Curse of Chucky
Curse of Chucky (2013)
★★ / ★★★★
Nica (Fiona Dourif) and her mother (Chantal Quesnelle) receive a package that neither of them ordered. Curious as to what it contains, they open the box and inside is a Good Guy doll. Perplexed, they conclude that the package is some sort of joke and so the doll goes in the trash. Later that night, a scream awakens Nica. She heads downstairs and discovers her mother’s bloody corpse. The doll is no longer in the trash.
Many people think that the story of Chucky the killer doll (voiced by Brad Dourif) has moved toward horror-comedy (and leaning toward the latter) over the years, but for someone who has a nightmare about the “Good Guy” doll just about every year—my mom allowed me to watch Tom Holland’s “Child’s Play” when I was six or seven—I approach every installment with slight unease. While the dark sense of humor and puns remain in the script, “Curse of Chucky,” written and directed by Don Mancini, is a welcome return to form in some ways. Like the original, it takes its time to build.
We do not see Chucky move his limbs or change his facial expression until just about halfway through. This leaves plenty of room for waiting which proves to have its strengths of weaknesses. Regarding the former, I enjoyed Nica as the lead protagonist. Paralyzed from the waist down, I felt increasingly worried for her the more she suspects that something is not quite right with the doll. She sees it sitting still one minute and the next time she checks up on it, it is gone. I wondered how she will be able to defend herself against Chucky when his past victims, who had full control of their bodies, had not fared so well. The material avoids portraying Nica as a wilting thing. It surprised me because there are times when I found that Nica and Chucky are just about evenly matched.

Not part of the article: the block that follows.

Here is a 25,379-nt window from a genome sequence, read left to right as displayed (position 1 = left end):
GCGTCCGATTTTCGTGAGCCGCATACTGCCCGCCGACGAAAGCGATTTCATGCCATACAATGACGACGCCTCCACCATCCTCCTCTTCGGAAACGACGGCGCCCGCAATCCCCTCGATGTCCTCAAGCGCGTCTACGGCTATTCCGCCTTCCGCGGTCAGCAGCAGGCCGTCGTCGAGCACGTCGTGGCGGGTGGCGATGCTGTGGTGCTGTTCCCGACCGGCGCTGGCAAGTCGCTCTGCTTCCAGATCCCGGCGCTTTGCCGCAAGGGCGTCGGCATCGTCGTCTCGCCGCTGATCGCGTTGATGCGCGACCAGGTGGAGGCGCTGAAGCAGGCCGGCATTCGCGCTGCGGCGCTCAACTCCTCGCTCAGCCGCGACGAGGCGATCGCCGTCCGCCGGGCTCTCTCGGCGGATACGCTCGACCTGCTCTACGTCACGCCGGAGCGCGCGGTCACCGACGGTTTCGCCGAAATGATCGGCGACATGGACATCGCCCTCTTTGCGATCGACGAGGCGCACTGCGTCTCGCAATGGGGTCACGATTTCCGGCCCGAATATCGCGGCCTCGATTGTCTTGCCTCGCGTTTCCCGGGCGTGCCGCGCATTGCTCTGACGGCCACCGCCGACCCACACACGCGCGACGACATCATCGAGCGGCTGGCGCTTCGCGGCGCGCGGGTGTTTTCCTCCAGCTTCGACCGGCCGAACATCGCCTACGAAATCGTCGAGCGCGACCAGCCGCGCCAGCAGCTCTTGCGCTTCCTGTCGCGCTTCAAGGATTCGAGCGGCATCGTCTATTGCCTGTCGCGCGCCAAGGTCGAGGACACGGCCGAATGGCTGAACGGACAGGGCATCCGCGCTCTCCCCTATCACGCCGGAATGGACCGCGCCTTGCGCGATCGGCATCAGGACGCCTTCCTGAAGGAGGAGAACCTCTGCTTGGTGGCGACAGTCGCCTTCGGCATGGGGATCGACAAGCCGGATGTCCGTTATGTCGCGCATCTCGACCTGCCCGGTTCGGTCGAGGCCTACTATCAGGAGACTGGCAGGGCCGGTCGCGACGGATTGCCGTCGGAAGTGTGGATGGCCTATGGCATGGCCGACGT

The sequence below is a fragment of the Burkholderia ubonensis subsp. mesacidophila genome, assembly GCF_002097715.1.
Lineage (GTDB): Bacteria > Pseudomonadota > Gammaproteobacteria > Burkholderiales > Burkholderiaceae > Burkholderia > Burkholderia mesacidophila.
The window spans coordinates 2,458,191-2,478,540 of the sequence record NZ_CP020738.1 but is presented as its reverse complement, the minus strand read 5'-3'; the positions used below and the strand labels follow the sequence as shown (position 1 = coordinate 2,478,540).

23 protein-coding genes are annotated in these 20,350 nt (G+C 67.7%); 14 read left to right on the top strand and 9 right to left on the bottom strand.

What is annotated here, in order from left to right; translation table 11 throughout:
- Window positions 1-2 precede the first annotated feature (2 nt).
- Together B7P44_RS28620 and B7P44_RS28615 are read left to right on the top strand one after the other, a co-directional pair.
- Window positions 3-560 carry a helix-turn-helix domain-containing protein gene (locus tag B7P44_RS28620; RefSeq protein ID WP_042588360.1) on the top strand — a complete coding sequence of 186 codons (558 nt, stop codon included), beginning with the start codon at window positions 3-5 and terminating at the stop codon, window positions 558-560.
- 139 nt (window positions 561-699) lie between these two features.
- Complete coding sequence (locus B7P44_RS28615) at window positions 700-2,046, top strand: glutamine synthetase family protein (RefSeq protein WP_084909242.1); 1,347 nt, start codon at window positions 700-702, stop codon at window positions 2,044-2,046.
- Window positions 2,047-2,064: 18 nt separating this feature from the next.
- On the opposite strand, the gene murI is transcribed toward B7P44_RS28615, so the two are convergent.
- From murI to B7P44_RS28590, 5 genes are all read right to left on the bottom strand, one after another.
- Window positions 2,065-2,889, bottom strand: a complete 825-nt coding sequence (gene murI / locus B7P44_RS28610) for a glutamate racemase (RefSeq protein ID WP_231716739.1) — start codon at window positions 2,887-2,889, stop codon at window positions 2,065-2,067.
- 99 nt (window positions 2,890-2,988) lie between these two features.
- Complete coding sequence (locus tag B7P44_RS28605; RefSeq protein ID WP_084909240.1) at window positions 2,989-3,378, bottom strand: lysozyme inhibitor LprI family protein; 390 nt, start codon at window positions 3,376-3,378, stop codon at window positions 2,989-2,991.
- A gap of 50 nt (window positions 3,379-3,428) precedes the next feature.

But the supporting characters not at all interesting. We never get the sense that they are smart or strong enough to hurt or seriously damage the doll in some way. Nica’s sister and family, who are there for their mother’s funeral, simply wait to be picked off. The background stories they are given—the unhappy wife (Danielle Bisutti), the suspicious husband (Brennan Elliott)—come off very superficial that the writer-director should not have bothered. I considered an alternative: the picture might have been stronger as a whole if Nica was the only person in the massive house for the entire duration while the suspense is embedded in her small but important discoveries about the strange package.
While some deaths are gruesome, disgusting, and enjoyable, I was not fully convinced when it comes to Chucky’s facial expressions. What made the doll so creepy in the original is that his expressions are limited—like a person is struggling to break out of that plastic body. Here, his face is given more range—to appear more human-like, I suppose—but, ironically, there is less to read. The angles of the doll’s face work under certain well-placed shadows, but when the mouth and eyebrows move I was reminded that I was watching CGI or a puppet being controlled rather than a criminal whose soul is stuck in that doll.
“Curse of Chucky” is most entertaining when bare. It is severely limited at times by doing too much: juggling too many characters, playing with heavy effects, and turning on the background music so profusely that one can usually predict when something will pop out or run across the screen. Still, more than a handful of scenes are good enough to compete against the peaks of its predecessors—even if it is a direct-to-DVD sequel.
(Fans of the series should stay for the hidden scene post-credits.)